Most conclusively and resonantly of all, "The Post", a cool straight-line thriller about protecting sacred institutions serving the public good, is camouflaged in irony and snark, cheekily thumbing its nose at Donald, using Richard Nixon, the man he imitates, to do so.  This excellent, buoyant film connects megalomaniac tyrants who want to shut down the Fourth Estate.  

Such dangerous, bloated figures of power, marginalized and isolated so smartly in "The Post" as telephone voices (Henry Kissinger) or small, insecure paranoiacs in window frames (Mr. Nixon), are a primary target of Mr. Spielberg and a sharp, talky script by Liz Hannah and Josh Singer.  The assemblage of direction and dialogue are as irresistible as the obvious metaphors.  Then contrast this with Post executive editor Ben Bradlee (a bristling Tom Hanks) in several scenes as a towering figure, or with bent knee and leg filling almost a whole frame in one scene at a desk -- emphasize that the mightiest power in America is the press, not the government.

Multifaceted, "The Post" doesn't forget its origins nor does it eschew nostalgia.  Mr. Spielberg's film revels in "we the people" personality and in the personalities that not only shaped the news but oversaw the making of it.  It is in these moments that "The Post" warms and wins.  We see people, and people as collaborators.  We see the friendly trustworthy face that is Walter Cronkite's. 

Such references to Mr. Cronkite are both comforting and distancing because today trusted faces have vanished (Dan Rather is one of the lone recurring echoes reminding us), replaced by talking heads who say mostly nothing at all.  They can't be trusted and those interviewing them leave us as skeptical.  Retractions and betrayals happen more now (Judith Miller, Jayson Blair, etc) it seems, than before.  The news personalities in the 1970s offscreen were bigger than some of the ones on it.  People like Mr. Bradlee, who died in 2014, were institutions unto themselves.

Though it has many male figures and a few female figures in its midst "The Post" cloaks itself in intimacy and camaraderie.  There's the bond between sources and those trusted to protect them, and the care in genuinely connecting on a human level to them and those in the newsroom to the point where real conversations happened.  People really read the news.  They adorned it.  Treated it with respect.  There was real abiding pride in reportage and its results.  The mechanics of the printing press, the building blocks of words, the construction of columns, the ink, the keys -- these are treated as sensual elements in Mr. Spielberg's film, luxuriated over like dripping dark chocolate in a television ad and handled with care -- are a dramatic opposite to a succession of sloppy, malevolent U.S. presidential administrations who took needless millions of lives by lying for power's sake and save-face cowardice.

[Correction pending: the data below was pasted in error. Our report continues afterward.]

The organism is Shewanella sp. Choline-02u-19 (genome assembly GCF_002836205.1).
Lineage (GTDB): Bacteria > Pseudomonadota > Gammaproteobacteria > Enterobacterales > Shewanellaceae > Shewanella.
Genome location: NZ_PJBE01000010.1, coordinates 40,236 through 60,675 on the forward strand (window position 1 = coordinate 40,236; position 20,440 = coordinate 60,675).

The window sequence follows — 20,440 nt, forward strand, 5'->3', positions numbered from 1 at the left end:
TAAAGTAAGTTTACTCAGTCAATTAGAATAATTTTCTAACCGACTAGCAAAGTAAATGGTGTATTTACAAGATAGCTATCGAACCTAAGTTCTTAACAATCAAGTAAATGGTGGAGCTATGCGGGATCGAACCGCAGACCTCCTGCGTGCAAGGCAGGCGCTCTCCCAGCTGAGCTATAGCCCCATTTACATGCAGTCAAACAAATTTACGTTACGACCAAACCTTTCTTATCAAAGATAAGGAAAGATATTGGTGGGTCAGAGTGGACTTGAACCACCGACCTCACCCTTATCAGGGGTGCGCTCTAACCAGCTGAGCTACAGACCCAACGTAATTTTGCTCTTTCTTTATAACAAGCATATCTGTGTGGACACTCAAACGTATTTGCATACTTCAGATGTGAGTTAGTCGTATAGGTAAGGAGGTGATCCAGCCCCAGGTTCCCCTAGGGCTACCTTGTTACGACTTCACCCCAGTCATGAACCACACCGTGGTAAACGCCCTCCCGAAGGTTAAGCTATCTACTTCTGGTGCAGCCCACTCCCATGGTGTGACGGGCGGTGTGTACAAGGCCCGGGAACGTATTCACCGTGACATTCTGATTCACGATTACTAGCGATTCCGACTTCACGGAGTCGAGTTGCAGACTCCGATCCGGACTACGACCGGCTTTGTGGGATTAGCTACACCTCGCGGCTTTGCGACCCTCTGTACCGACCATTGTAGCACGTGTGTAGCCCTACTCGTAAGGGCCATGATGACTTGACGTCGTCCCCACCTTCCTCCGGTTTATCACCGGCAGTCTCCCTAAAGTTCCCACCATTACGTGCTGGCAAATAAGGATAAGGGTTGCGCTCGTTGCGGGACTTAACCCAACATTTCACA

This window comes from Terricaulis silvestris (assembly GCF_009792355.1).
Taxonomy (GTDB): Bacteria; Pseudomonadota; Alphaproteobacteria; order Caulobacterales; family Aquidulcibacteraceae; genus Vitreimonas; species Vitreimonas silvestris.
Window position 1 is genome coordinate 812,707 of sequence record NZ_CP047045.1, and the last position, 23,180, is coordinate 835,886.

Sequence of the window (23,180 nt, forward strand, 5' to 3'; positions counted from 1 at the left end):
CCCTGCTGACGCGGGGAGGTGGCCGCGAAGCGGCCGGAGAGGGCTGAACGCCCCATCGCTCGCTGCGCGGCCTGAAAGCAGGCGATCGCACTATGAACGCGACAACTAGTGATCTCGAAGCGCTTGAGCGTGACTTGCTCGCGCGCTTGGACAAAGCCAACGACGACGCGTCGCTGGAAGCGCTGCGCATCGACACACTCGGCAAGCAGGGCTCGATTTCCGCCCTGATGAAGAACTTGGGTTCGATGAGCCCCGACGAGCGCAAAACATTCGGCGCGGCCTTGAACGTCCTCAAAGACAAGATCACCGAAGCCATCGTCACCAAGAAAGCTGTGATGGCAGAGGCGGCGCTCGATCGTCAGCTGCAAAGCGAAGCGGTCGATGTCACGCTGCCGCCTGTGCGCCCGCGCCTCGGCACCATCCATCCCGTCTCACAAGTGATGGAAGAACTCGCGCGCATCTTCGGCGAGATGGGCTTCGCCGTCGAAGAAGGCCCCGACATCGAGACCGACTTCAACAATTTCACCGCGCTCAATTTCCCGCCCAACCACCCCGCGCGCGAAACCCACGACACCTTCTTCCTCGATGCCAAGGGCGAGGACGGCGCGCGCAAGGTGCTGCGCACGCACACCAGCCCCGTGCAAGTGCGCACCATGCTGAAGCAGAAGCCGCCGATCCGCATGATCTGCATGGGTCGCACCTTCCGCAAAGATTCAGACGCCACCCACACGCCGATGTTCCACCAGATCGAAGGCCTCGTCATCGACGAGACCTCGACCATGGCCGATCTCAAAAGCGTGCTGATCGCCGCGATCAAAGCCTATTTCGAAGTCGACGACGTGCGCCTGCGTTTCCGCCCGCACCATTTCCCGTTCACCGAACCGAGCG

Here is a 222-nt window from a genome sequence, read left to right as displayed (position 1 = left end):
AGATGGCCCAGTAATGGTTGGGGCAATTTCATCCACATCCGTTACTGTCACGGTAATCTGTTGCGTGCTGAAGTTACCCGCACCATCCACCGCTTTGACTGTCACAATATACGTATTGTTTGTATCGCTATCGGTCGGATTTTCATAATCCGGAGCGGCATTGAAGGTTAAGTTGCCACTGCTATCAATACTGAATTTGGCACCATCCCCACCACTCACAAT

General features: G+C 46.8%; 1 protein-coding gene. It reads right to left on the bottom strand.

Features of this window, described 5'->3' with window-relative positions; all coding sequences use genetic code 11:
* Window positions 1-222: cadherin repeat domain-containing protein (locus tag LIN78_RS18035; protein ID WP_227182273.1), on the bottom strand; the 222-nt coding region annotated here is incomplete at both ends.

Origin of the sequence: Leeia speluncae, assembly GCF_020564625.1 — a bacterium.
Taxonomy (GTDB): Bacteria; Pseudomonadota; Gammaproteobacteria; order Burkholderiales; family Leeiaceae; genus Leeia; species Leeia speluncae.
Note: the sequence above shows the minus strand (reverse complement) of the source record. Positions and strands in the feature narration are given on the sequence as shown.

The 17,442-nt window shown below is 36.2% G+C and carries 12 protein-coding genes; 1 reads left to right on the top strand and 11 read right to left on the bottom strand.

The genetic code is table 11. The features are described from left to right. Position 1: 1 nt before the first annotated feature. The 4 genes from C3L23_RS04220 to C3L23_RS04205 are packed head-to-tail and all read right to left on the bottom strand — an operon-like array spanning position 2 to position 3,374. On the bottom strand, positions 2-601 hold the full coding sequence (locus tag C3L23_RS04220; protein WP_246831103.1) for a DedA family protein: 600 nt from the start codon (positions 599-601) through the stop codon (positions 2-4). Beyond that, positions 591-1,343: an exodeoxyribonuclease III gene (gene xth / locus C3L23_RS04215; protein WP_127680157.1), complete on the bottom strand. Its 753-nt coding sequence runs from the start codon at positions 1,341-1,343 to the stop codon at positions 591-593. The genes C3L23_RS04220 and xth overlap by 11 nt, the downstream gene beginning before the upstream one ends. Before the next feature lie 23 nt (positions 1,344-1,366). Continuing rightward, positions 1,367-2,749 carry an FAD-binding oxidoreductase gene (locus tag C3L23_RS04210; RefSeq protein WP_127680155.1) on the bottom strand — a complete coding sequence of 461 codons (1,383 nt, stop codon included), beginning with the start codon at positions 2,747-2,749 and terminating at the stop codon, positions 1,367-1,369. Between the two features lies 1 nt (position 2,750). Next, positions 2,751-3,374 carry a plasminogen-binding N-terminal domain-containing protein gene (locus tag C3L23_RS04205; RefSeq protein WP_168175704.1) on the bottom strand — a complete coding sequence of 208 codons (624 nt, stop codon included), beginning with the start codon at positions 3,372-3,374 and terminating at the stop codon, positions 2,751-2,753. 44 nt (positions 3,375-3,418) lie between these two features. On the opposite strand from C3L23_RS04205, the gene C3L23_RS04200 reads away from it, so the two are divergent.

Journalists were stressed out by the challenges of the Pentagon Papers but seemed happier, and took on that challenge of holding power accountable with relish.  "You'd go to jail to end the war wouldn't you?", says one Daniel Ellsberg, a quasi-forgotten man in some respects in real life (though he has a new book out) but not in "The Post".  The answer to Mr. Ellsberg's pivotal question comes somewhat haltingly.  There aren't many newsroomers who would die on that kind of sword now.  Instead there are male journalists, news reporters and personalities finally being fired for sexually harassing female colleagues.  "The Post"'s final parting shot is sublime and shows that regardless of pride in news, history continues.  Will we learn from it, or keep repeating it? 

("The Post" opens on December 22.)

Also with: Bob Odenkirk, Bruce Greenwood, Bradley Whitford, Matthew Rhys, Tracy Letts, Sarah Paulson, Carrie Coon, Pat Healy.

"The Post" is rated PG-13 by the Motion Picture Association Of America for language and brief war violence.  The film's running time is two hours and two minutes.